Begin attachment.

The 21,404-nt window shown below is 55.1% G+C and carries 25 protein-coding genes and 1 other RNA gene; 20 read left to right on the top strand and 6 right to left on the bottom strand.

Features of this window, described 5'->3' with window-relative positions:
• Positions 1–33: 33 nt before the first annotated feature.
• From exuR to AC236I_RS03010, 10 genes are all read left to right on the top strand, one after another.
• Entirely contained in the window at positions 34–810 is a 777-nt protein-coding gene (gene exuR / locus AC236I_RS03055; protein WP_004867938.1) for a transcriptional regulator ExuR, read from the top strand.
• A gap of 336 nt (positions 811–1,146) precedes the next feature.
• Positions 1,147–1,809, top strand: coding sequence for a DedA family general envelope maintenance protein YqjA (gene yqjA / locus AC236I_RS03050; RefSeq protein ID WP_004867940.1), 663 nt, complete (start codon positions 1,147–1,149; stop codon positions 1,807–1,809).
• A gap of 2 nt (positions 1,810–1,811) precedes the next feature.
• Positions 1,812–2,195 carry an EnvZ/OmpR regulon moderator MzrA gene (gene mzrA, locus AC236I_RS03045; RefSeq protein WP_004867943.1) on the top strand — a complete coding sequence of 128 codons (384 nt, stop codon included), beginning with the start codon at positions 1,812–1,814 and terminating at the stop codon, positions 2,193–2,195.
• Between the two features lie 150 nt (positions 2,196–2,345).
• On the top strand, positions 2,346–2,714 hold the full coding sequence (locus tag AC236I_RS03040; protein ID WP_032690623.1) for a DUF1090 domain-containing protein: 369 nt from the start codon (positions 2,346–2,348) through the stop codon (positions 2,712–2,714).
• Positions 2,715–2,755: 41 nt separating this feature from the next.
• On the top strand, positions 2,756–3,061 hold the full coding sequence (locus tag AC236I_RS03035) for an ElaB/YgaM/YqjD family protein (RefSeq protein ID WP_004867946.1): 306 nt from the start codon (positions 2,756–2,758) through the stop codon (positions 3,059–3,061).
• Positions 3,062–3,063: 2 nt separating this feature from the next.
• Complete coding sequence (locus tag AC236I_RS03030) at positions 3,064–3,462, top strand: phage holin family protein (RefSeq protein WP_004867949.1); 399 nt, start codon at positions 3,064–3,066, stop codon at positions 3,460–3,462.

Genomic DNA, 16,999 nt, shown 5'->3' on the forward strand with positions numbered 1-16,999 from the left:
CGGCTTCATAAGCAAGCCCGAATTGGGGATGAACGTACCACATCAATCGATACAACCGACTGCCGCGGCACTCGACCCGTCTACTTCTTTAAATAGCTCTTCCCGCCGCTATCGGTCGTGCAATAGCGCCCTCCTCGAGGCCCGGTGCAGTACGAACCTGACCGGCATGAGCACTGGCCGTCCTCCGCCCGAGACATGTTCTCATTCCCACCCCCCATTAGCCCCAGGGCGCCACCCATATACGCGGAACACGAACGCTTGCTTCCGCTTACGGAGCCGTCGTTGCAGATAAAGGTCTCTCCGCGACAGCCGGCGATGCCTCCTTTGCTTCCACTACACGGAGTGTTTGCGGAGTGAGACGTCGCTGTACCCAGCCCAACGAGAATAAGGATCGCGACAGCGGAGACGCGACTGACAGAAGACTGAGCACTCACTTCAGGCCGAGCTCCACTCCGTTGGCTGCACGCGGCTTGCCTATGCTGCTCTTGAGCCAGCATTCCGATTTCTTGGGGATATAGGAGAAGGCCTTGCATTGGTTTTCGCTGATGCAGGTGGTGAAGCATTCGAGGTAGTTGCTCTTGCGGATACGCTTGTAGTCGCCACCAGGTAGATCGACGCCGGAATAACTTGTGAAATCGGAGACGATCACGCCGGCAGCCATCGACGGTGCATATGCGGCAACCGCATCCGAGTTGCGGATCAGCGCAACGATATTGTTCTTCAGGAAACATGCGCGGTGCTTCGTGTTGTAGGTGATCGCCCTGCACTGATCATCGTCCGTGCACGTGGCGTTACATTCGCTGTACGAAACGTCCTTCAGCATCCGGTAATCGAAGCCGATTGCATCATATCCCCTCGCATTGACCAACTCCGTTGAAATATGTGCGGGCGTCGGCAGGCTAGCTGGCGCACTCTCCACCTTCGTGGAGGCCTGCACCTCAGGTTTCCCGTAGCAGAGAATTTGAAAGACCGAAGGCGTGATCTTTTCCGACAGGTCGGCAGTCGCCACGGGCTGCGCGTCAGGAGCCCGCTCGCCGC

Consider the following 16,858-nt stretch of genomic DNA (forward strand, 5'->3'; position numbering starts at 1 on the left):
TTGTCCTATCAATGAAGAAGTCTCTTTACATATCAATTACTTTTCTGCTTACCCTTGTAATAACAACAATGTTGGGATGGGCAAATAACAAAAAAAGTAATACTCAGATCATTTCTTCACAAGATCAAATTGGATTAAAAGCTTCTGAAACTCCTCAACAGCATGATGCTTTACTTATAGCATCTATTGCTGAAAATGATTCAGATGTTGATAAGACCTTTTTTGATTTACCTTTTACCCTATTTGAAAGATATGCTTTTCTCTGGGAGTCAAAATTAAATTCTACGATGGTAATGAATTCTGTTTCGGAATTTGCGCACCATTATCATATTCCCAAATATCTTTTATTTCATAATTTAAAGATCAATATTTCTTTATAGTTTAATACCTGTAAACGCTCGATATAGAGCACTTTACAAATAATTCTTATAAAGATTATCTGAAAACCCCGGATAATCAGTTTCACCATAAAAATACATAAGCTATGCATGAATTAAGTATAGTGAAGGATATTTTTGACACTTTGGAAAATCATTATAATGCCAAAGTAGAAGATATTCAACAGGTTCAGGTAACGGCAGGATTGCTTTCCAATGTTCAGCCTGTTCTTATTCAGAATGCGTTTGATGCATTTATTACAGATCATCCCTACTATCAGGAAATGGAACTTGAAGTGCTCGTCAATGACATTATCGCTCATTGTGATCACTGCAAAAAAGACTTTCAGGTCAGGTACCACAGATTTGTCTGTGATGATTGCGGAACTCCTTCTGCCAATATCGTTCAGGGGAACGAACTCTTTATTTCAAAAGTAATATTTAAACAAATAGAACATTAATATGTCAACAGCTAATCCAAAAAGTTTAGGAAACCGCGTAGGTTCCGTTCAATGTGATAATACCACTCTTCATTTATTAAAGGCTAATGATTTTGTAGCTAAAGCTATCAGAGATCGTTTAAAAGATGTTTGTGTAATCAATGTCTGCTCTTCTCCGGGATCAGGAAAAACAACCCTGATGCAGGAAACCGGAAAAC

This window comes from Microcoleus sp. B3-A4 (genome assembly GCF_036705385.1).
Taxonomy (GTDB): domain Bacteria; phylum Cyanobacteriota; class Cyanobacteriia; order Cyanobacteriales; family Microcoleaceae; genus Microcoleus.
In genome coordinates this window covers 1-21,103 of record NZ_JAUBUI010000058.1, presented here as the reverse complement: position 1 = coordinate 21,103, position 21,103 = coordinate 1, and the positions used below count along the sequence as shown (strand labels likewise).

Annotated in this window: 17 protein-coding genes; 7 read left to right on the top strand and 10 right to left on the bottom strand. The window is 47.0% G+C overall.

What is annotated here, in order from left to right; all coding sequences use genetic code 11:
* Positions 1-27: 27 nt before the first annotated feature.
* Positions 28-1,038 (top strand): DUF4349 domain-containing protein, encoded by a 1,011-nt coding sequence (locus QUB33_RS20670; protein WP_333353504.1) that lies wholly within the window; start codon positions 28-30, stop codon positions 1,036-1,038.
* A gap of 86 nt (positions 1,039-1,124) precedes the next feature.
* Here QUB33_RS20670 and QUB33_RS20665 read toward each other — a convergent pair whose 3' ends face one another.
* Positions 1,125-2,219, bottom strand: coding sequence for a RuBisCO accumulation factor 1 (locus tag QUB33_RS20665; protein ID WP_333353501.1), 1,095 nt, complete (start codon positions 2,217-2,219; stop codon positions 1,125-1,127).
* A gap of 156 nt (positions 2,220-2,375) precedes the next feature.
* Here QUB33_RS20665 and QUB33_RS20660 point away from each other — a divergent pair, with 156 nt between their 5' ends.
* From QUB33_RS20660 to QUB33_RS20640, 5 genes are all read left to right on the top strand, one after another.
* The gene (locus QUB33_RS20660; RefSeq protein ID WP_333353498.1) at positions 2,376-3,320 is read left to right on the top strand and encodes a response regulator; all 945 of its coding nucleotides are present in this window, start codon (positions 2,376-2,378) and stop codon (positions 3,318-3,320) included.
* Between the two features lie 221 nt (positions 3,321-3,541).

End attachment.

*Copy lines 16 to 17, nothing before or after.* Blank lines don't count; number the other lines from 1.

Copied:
Genomic DNA, 16,999 nt, shown 5'->3' on the forward strand with positions numbered 1-16,999 from the left:
CGGCTTCATAAGCAAGCCCGAATTGGGGATGAACGTACCACATCAATCGATACAACCGACTGCCGCGGCACTCGACCCGTCTACTTCTTTAAATAGCTCTTCCCGCCGCTATCGGTCGTGCAATAGCGCCCTCCTCGAGGCCCGGTGCAGTACGAACCTGACCGGCATGAGCACTGGCCGTCCTCCGCCCGAGACATGTTCTCATTCCCACCCCCCATTAGCCCCAGGGCGCCACCCATATACGCGGAACACGAACGCTTGCTTCCGCTTACGGAGCCGTCGTTGCAGATAAAGGTCTCTCCGCGACAGCCGGCGATGCCTCCTTTGCTTCCACTACACGGAGTGTTTGCGGAGTGAGACGTCGCTGTACCCAGCCCAACGAGAATAAGGATCGCGACAGCGGAGACGCGACTGACAGAAGACTGAGCACTCACTTCAGGCCGAGCTCCACTCCGTTGGCTGCACGCGGCTTGCCTATGCTGCTCTTGAGCCAGCATTCCGATTTCTTGGGGATATAGGAGAAGGCCTTGCATTGGTTTTCGCTGATGCAGGTGGTGAAGCATTCGAGGTAGTTGCTCTTGCGGATACGCTTGTAGTCGCCACCAGGTAGATCGACGCCGGAATAACTTGTGAAATCGGAGACGATCACGCCGGCAGCCATCGACGGTGCATATGCGGCAACCGCATCCGAGTTGCGGATCAGCGCAACGATATTGTTCTTCAGGAAACATGCGCGGTGCTTCGTGTTGTAGGTGATCGCCCTGCACTGATCATCGTCCGTGCACGTGGCGTTACATTCGCTGTACGAAACGTCCTTCAGCATCCGGTAATCGAAGCCGATTGCATCATATCCCCTCGCATTGACCAACTCCGTTGAAATATGTGCGGGCGTCGGCAGGCTAGCTGGCGCACTCTCCACCTTCGTGGAGGCCTGCACCTCAGGTTTCCCGTAGCAGAGAATTTGAAAGACCGAAGGCGTGATCTTTTCCGACAGGTCGGCAGTCGCCACGGGCTGCGCGTCAGGAGCCCGCTCGCCGC